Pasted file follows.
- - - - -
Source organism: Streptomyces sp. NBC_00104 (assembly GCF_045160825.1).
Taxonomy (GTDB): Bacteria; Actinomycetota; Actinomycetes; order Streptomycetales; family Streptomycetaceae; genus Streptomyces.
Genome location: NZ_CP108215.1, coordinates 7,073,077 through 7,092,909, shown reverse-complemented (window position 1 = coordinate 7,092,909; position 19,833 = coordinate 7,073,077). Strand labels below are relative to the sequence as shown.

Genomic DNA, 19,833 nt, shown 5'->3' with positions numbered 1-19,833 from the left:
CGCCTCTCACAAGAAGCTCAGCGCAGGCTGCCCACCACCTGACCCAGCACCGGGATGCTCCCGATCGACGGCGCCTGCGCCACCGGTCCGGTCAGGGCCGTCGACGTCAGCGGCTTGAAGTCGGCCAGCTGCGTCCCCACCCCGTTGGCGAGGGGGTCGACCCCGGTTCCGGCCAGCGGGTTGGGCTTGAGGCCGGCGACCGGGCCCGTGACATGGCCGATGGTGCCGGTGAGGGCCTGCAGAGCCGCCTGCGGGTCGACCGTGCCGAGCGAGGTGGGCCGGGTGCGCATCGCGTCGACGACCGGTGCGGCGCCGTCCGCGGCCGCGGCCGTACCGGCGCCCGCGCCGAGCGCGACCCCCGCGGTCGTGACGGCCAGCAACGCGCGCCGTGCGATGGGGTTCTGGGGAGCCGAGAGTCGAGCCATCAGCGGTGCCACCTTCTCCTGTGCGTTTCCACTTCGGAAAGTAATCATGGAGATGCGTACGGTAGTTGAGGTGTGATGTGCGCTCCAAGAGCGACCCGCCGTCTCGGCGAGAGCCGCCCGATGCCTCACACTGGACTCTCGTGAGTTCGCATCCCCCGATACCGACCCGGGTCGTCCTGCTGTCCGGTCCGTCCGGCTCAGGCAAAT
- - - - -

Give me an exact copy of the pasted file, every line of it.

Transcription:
Source organism: Streptomyces sp. NBC_00104 (assembly GCF_045160825.1).
Taxonomy (GTDB): Bacteria; Actinomycetota; Actinomycetes; order Streptomycetales; family Streptomycetaceae; genus Streptomyces.
Genome location: NZ_CP108215.1, coordinates 7,073,077 through 7,092,909, shown reverse-complemented (window position 1 = coordinate 7,092,909; position 19,833 = coordinate 7,073,077). Strand labels below are relative to the sequence as shown.

Genomic DNA, 19,833 nt, shown 5'->3' with positions numbered 1-19,833 from the left:
CGCCTCTCACAAGAAGCTCAGCGCAGGCTGCCCACCACCTGACCCAGCACCGGGATGCTCCCGATCGACGGCGCCTGCGCCACCGGTCCGGTCAGGGCCGTCGACGTCAGCGGCTTGAAGTCGGCCAGCTGCGTCCCCACCCCGTTGGCGAGGGGGTCGACCCCGGTTCCGGCCAGCGGGTTGGGCTTGAGGCCGGCGACCGGGCCCGTGACATGGCCGATGGTGCCGGTGAGGGCCTGCAGAGCCGCCTGCGGGTCGACCGTGCCGAGCGAGGTGGGCCGGGTGCGCATCGCGTCGACGACCGGTGCGGCGCCGTCCGCGGCCGCGGCCGTACCGGCGCCCGCGCCGAGCGCGACCCCCGCGGTCGTGACGGCCAGCAACGCGCGCCGTGCGATGGGGTTCTGGGGAGCCGAGAGTCGAGCCATCAGCGGTGCCACCTTCTCCTGTGCGTTTCCACTTCGGAAAGTAATCATGGAGATGCGTACGGTAGTTGAGGTGTGATGTGCGCTCCAAGAGCGACCCGCCGTCTCGGCGAGAGCCGCCCGATGCCTCACACTGGACTCTCGTGAGTTCGCATCCCCCGATACCGACCCGGGTCGTCCTGCTGTCCGGTCCGTCCGGCTCAGGCAAAT